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Anatomical distribution of vertebral fractures: comparison of pediatric an adult spines.

Posted by Kathy O'Brien on July 23, 2012 in Pediatrics

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We hypothesized that the anatomical distribution of vertebral fractures (VF) would be different in children compared with adults.


We compared the distribution of VF defined using the Genant semi-quantitative method (GSQ method) in adults (N=221; 545 fractures) and in children early in the course of glucocorticoid therapy (N = 44; 94 fractures).


The average age in the adult cohort was 62.9 years (SD, 13.4 yrs), 26% were male, the mean lumbar spine Z-score was −1.0 (SD, 1.5), and the corresponding T-score was −2.4 (SD, 1.4). The pediatric cohort median age was 7.7 years (range, 2.1–16.6 years), the mean lumbar spine Z-score was −1.7 (SD, 1.5), 52% were male, and disease categories were acute lymphoblastic leukemia (66%), rheumatological conditions (21%), and nephrotic syndrome (14%). The VF distribution was biphasic in both populations, but the peaks differed in location. In adults, the peaks were at T7/T8 and at T12/L1. In children, the focus was higher in the thoracic spine, at T6/T7, and lower in the lumbar spine, at L1/L2. When children were assessed in two age-defined sub-groups, a biphasic VF distribution was seen in both, but the upward shift of the thoracic focus to T6 was observed only in the older group, with the highest rates of fracture present between ages 7 and 10 years.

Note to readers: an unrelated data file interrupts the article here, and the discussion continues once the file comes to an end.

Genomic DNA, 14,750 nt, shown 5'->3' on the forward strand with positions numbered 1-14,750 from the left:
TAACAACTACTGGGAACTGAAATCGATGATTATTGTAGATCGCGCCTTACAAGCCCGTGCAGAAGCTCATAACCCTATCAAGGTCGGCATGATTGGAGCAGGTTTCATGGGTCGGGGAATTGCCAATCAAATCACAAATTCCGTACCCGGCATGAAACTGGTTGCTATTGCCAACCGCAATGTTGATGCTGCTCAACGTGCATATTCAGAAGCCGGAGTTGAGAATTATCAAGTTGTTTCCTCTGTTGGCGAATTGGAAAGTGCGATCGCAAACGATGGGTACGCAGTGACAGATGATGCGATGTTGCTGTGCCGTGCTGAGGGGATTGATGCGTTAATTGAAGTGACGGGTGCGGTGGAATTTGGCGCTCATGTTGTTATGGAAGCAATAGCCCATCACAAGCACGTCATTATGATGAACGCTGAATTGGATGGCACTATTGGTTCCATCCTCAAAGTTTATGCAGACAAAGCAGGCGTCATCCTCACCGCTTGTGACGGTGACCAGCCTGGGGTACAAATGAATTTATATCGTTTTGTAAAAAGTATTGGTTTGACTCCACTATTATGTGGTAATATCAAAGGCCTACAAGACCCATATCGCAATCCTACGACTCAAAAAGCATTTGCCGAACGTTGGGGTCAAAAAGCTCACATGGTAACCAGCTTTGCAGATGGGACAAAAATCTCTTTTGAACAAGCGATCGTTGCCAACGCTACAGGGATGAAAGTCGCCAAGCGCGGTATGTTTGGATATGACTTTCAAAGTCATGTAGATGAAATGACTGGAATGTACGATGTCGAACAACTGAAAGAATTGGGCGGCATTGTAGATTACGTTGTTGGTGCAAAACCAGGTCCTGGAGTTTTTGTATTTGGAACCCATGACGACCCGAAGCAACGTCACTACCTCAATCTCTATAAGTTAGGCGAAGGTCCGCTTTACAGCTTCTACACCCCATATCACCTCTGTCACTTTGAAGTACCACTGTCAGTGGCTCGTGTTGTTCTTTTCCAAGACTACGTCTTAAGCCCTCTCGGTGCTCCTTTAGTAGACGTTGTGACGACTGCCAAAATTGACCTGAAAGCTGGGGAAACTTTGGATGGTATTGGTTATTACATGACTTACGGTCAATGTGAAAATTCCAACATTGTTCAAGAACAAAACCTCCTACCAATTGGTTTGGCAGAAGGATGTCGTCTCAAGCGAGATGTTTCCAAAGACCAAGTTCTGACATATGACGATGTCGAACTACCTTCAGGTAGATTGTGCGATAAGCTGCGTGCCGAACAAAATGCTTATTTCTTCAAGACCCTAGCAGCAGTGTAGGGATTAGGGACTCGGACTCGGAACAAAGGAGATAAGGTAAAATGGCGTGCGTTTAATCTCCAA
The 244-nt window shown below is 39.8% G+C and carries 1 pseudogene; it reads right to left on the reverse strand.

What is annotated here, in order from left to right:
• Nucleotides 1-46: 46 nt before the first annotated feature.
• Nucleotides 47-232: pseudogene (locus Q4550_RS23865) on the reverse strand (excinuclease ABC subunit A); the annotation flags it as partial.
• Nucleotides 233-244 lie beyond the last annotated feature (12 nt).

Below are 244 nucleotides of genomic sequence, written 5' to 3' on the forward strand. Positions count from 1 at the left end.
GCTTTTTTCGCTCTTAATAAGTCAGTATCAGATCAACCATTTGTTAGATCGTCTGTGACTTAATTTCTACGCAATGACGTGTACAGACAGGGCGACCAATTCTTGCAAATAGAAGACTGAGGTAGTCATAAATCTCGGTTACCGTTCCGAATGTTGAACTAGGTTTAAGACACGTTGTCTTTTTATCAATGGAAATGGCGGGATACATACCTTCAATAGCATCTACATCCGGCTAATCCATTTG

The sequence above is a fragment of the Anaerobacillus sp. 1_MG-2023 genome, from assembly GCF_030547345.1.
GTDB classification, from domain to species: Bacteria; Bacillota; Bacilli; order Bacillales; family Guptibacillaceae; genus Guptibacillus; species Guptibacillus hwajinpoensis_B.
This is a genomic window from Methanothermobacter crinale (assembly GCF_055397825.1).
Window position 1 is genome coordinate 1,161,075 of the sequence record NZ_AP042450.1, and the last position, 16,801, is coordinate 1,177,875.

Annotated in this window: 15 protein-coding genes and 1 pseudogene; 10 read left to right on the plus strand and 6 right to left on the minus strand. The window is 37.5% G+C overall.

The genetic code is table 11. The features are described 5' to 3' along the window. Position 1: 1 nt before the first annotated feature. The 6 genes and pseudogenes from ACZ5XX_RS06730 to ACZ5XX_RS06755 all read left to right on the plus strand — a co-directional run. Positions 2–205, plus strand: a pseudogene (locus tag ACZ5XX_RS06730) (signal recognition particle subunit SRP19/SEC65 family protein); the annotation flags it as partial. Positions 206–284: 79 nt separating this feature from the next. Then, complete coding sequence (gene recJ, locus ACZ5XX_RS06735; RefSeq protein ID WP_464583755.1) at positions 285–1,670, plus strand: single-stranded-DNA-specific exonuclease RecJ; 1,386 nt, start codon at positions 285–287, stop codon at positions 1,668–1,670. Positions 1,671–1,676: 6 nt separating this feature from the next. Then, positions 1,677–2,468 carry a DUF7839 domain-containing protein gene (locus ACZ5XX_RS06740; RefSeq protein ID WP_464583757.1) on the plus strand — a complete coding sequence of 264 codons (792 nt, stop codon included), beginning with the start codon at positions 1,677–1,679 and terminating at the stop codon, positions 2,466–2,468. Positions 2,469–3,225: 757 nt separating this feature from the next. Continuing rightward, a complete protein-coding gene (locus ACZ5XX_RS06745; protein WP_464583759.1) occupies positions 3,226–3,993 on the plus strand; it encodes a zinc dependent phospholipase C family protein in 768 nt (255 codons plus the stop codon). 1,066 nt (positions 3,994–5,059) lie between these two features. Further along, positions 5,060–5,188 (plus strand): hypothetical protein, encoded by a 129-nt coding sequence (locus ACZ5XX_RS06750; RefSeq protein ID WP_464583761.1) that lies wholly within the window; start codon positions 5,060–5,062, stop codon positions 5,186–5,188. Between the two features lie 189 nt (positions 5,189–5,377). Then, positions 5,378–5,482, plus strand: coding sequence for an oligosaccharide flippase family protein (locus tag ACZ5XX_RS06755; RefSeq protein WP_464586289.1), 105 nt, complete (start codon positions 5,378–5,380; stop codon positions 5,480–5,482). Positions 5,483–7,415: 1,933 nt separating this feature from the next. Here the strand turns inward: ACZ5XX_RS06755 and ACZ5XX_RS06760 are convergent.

These results suggest that the anatomical distribution of VF differs between children and adults, perhaps relating to the different shape of the immature spine, notably the changing ratio of kyphosis to lordosis.

Keywords: Biomechanics, Corticosteroid osteoporosis, Osteoporosis, Pediatrics, Radiology, Vertebral fracture


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